First laparoscopic colon surgery
performed for first time at
Brockville General Hospital

May 1, 2011 12:00 am Views: 387
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Dr. Karim Somani (l), BGH General Surgeon, and Anne Rodger, BGH Director of Surgical Services and Maternal/Child, flank two vital pieces of laparoscopic surgical equipment—the energy source and the connective ligasure.

Surgery at Brockville General Hospital  mmn  (BGH) covered new ground November 24th with the first laparoscopic colon resection performed in the hospital’s history. Laparoscopic surgery is done with small incisions and special, minimally-invasive equipment. This type of surgery has been done at BGH for gall bladder removal, but laparoscopic colon surgery for cancer is something new.

“The initial debate with choosing laparoscopic surgery over traditional methods always is whether this is going to be equivalent to traditional methods. Will the outcomes change, perhaps be not as good,” explains Dr. Karim Somani, BGH General Surgeon who performed the new surgery,

“It (the debate) has been put to rest in the area of laparoscopic colon surgery for cancer,” he adds. “Multiple large centre trials both in Europe and North America have shown equivalent recurrence and survival rates after laparoscopic surgery for colon cancer.”

The minimally-invasive technique offers secondary benefits to patients—less post-operative pain, faster return of bowel function, and consequently shorter hospital stays. Fiscal benefits are gained with these decreases in healing time as hospital resources can be distributed elsewhere more quickly.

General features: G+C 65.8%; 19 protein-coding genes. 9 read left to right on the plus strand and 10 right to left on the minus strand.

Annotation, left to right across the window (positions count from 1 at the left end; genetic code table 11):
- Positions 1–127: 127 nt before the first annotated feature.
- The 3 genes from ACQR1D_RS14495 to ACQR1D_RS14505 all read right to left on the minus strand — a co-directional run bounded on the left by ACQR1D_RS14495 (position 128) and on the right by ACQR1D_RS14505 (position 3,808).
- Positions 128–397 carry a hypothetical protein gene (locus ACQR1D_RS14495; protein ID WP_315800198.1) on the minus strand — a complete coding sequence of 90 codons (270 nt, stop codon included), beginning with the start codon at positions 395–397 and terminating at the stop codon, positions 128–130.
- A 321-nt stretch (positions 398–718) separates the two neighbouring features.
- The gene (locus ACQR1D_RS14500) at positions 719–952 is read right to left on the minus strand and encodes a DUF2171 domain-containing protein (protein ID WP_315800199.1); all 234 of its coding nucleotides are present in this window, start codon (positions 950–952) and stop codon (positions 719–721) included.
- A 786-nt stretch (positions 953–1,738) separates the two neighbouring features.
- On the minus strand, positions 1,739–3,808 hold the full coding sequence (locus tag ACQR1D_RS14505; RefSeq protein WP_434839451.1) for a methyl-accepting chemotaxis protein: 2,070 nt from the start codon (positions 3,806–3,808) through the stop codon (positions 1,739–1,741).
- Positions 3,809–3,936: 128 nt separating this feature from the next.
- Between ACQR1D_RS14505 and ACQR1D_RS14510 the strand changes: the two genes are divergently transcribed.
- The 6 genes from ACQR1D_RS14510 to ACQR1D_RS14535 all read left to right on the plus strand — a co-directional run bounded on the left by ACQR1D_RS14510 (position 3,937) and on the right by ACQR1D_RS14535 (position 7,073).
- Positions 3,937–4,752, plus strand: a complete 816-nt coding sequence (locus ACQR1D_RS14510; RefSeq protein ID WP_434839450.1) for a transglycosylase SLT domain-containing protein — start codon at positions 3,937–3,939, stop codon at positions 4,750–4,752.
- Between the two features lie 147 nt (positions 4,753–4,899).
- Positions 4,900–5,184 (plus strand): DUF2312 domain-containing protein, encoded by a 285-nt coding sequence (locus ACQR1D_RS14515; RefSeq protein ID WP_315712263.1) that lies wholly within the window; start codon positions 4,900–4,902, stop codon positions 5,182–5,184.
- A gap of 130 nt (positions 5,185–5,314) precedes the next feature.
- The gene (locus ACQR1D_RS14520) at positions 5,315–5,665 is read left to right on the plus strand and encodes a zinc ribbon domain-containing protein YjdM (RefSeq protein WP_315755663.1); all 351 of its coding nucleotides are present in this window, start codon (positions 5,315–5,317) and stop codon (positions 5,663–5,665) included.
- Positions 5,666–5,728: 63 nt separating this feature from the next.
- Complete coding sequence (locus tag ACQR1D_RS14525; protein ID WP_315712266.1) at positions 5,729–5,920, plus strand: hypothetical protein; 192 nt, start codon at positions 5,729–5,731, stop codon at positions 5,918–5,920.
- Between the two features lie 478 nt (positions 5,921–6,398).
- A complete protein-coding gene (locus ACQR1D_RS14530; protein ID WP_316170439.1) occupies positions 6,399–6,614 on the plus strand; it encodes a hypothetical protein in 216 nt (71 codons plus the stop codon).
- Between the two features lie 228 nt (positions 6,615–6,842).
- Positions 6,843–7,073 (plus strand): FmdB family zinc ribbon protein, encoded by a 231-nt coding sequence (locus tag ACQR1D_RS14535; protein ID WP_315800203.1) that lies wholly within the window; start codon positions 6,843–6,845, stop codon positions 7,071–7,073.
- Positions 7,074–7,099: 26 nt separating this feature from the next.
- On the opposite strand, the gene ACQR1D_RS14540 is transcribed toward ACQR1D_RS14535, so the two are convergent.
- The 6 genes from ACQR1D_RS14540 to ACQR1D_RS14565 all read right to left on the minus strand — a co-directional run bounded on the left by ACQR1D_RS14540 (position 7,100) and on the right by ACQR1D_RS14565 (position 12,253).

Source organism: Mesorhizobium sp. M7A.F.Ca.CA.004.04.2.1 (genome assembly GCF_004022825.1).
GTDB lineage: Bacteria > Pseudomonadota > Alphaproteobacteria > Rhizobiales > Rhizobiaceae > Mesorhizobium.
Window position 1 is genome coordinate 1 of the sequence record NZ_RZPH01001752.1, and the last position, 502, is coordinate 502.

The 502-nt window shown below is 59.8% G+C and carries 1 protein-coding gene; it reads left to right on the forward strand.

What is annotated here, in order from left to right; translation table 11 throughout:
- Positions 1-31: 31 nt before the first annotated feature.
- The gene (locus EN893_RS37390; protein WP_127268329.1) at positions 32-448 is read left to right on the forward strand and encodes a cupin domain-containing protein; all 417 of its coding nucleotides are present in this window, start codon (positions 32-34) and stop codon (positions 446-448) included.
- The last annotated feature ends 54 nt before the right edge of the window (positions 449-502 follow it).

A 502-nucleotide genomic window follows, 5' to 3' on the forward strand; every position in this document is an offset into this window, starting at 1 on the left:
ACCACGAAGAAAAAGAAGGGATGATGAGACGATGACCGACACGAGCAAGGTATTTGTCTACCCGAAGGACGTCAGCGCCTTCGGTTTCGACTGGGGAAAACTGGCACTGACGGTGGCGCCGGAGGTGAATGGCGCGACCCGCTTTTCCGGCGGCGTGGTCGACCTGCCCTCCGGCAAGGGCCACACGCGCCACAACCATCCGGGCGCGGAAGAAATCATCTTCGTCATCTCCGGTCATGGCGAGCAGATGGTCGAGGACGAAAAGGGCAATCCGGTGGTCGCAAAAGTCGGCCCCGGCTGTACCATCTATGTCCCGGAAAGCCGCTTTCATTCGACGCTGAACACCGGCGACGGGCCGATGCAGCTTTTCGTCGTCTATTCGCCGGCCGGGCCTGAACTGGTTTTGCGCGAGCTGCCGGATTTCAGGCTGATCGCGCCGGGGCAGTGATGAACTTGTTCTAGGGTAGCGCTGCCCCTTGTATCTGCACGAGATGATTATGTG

Having the necessary equipment, of course, is always part of offering new services at BGH. “We trial different equipment for about three to six months as part of our due diligence, then make a decision,” explains Dr. Somani. “This has been done for this procedure and we hope to make a purchase soon. We have some of the tools in place as BGH already performs laparoscopic gall bladder surgery. However, we still need colon-specific equipment such as laparoscopic bowel graspers. They are much finer instruments needed for this type of surgery. The major need is an energy source—a tool that allows us to cut tissue in a safe and efficient way, and cauterize blood vessels at the same time.”

Somani worked with surgeons practicing minimally-invasive surgery during his training at the University of Alberta. “It’s always great to have that exposure as part of your training. Other surgeons at BGH are very interested in minimally invasive surgery. “In addition, the Department of Obstetrics and Gynecology has expressed interest in performing advanced laparoscopic procedures. We hope to offer this type of surgery more regularly in several areas.”

Article By:

Maggie Wheeler

Maggie Wheeler is a Communications Officer at Brockville General Hospital.

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